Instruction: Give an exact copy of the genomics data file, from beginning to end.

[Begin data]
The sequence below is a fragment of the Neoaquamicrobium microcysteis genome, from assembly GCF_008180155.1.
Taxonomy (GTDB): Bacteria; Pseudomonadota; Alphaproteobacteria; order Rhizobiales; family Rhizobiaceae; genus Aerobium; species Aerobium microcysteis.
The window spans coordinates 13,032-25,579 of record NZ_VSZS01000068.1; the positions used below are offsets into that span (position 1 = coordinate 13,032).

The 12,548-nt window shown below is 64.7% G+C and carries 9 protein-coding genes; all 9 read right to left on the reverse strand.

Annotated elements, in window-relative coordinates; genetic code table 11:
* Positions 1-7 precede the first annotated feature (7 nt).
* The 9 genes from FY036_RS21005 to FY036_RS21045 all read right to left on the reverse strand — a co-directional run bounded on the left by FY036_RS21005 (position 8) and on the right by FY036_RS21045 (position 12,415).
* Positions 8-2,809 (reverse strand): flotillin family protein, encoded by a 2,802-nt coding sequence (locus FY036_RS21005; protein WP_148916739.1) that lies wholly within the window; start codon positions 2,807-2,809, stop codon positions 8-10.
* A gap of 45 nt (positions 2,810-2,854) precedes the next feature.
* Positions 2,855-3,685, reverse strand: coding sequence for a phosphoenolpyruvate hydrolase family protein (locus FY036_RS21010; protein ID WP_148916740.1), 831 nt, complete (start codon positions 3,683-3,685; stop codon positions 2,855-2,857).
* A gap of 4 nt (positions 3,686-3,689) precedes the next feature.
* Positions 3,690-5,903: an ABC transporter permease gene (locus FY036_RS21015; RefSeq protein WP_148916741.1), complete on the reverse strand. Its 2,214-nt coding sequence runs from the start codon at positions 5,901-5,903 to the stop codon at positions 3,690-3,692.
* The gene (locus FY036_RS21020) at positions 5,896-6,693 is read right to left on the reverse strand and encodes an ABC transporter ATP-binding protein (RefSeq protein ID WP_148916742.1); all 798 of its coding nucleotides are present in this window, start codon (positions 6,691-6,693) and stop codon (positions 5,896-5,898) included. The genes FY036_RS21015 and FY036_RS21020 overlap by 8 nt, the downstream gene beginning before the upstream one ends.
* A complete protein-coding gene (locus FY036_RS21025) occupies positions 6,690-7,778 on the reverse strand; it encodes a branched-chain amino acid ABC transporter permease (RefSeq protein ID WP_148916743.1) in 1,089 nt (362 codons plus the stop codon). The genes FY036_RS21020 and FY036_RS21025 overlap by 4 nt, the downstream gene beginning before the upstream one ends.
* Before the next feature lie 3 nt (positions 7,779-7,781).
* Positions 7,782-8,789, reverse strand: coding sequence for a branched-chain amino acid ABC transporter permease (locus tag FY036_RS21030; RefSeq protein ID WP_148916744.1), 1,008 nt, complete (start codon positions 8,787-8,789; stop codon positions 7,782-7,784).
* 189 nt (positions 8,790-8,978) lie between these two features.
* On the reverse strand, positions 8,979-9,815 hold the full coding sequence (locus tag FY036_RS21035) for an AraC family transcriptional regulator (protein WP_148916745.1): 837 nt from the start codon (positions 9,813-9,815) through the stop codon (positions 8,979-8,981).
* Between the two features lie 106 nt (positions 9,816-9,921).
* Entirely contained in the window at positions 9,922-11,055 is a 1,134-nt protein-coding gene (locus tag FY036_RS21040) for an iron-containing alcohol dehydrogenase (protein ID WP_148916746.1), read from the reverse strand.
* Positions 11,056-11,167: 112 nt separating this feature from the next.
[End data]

The sequence below is a fragment of the Neoaquamicrobium microcysteis genome, from assembly GCF_008180155.1.
Taxonomy (GTDB): Bacteria; Pseudomonadota; Alphaproteobacteria; order Rhizobiales; family Rhizobiaceae; genus Aerobium; species Aerobium microcysteis.
The window spans coordinates 13,032-25,579 of record NZ_VSZS01000068.1; the positions used below are offsets into that span (position 1 = coordinate 13,032).

The 12,548-nt window shown below is 64.7% G+C and carries 9 protein-coding genes; all 9 read right to left on the reverse strand.

Annotated elements, in window-relative coordinates; genetic code table 11:
* Positions 1-7 precede the first annotated feature (7 nt).
* The 9 genes from FY036_RS21005 to FY036_RS21045 all read right to left on the reverse strand — a co-directional run bounded on the left by FY036_RS21005 (position 8) and on the right by FY036_RS21045 (position 12,415).
* Positions 8-2,809 (reverse strand): flotillin family protein, encoded by a 2,802-nt coding sequence (locus FY036_RS21005; protein WP_148916739.1) that lies wholly within the window; start codon positions 2,807-2,809, stop codon positions 8-10.
* A gap of 45 nt (positions 2,810-2,854) precedes the next feature.
* Positions 2,855-3,685, reverse strand: coding sequence for a phosphoenolpyruvate hydrolase family protein (locus FY036_RS21010; protein ID WP_148916740.1), 831 nt, complete (start codon positions 3,683-3,685; stop codon positions 2,855-2,857).
* A gap of 4 nt (positions 3,686-3,689) precedes the next feature.
* Positions 3,690-5,903: an ABC transporter permease gene (locus FY036_RS21015; RefSeq protein WP_148916741.1), complete on the reverse strand. Its 2,214-nt coding sequence runs from the start codon at positions 5,901-5,903 to the stop codon at positions 3,690-3,692.
* The gene (locus FY036_RS21020) at positions 5,896-6,693 is read right to left on the reverse strand and encodes an ABC transporter ATP-binding protein (RefSeq protein ID WP_148916742.1); all 798 of its coding nucleotides are present in this window, start codon (positions 6,691-6,693) and stop codon (positions 5,896-5,898) included. The genes FY036_RS21015 and FY036_RS21020 overlap by 8 nt, the downstream gene beginning before the upstream one ends.
* A complete protein-coding gene (locus FY036_RS21025) occupies positions 6,690-7,778 on the reverse strand; it encodes a branched-chain amino acid ABC transporter permease (RefSeq protein ID WP_148916743.1) in 1,089 nt (362 codons plus the stop codon). The genes FY036_RS21020 and FY036_RS21025 overlap by 4 nt, the downstream gene beginning before the upstream one ends.
* Before the next feature lie 3 nt (positions 7,779-7,781).
* Positions 7,782-8,789, reverse strand: coding sequence for a branched-chain amino acid ABC transporter permease (locus tag FY036_RS21030; RefSeq protein ID WP_148916744.1), 1,008 nt, complete (start codon positions 8,787-8,789; stop codon positions 7,782-7,784).
* 189 nt (positions 8,790-8,978) lie between these two features.
* On the reverse strand, positions 8,979-9,815 hold the full coding sequence (locus tag FY036_RS21035) for an AraC family transcriptional regulator (protein WP_148916745.1): 837 nt from the start codon (positions 9,813-9,815) through the stop codon (positions 8,979-8,981).
* Between the two features lie 106 nt (positions 9,816-9,921).
* Entirely contained in the window at positions 9,922-11,055 is a 1,134-nt protein-coding gene (locus tag FY036_RS21040) for an iron-containing alcohol dehydrogenase (protein ID WP_148916746.1), read from the reverse strand.
* Positions 11,056-11,167: 112 nt separating this feature from the next.